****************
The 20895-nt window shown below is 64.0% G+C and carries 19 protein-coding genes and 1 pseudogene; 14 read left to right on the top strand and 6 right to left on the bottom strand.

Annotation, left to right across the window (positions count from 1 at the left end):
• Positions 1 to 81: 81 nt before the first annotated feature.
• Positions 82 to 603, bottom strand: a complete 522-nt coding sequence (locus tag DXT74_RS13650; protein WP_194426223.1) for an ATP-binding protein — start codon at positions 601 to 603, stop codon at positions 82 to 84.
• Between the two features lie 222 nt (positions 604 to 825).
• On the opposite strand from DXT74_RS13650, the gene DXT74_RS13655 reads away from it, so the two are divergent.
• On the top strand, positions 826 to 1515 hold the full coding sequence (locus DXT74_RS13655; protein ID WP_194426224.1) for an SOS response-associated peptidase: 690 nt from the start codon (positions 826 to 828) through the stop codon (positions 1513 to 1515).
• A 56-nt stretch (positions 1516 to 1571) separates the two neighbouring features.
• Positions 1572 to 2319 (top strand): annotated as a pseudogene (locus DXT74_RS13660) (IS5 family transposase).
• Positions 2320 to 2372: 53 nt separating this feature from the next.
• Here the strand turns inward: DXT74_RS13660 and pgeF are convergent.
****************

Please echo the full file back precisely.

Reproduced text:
The 20895-nt window shown below is 64.0% G+C and carries 19 protein-coding genes and 1 pseudogene; 14 read left to right on the top strand and 6 right to left on the bottom strand.

Annotation, left to right across the window (positions count from 1 at the left end):
• Positions 1 to 81: 81 nt before the first annotated feature.
• Positions 82 to 603, bottom strand: a complete 522-nt coding sequence (locus tag DXT74_RS13650; protein WP_194426223.1) for an ATP-binding protein — start codon at positions 601 to 603, stop codon at positions 82 to 84.
• Between the two features lie 222 nt (positions 604 to 825).
• On the opposite strand from DXT74_RS13650, the gene DXT74_RS13655 reads away from it, so the two are divergent.
• On the top strand, positions 826 to 1515 hold the full coding sequence (locus DXT74_RS13655; protein ID WP_194426224.1) for an SOS response-associated peptidase: 690 nt from the start codon (positions 826 to 828) through the stop codon (positions 1513 to 1515).
• A 56-nt stretch (positions 1516 to 1571) separates the two neighbouring features.
• Positions 1572 to 2319 (top strand): annotated as a pseudogene (locus DXT74_RS13660) (IS5 family transposase).
• Positions 2320 to 2372: 53 nt separating this feature from the next.
• Here the strand turns inward: DXT74_RS13660 and pgeF are convergent.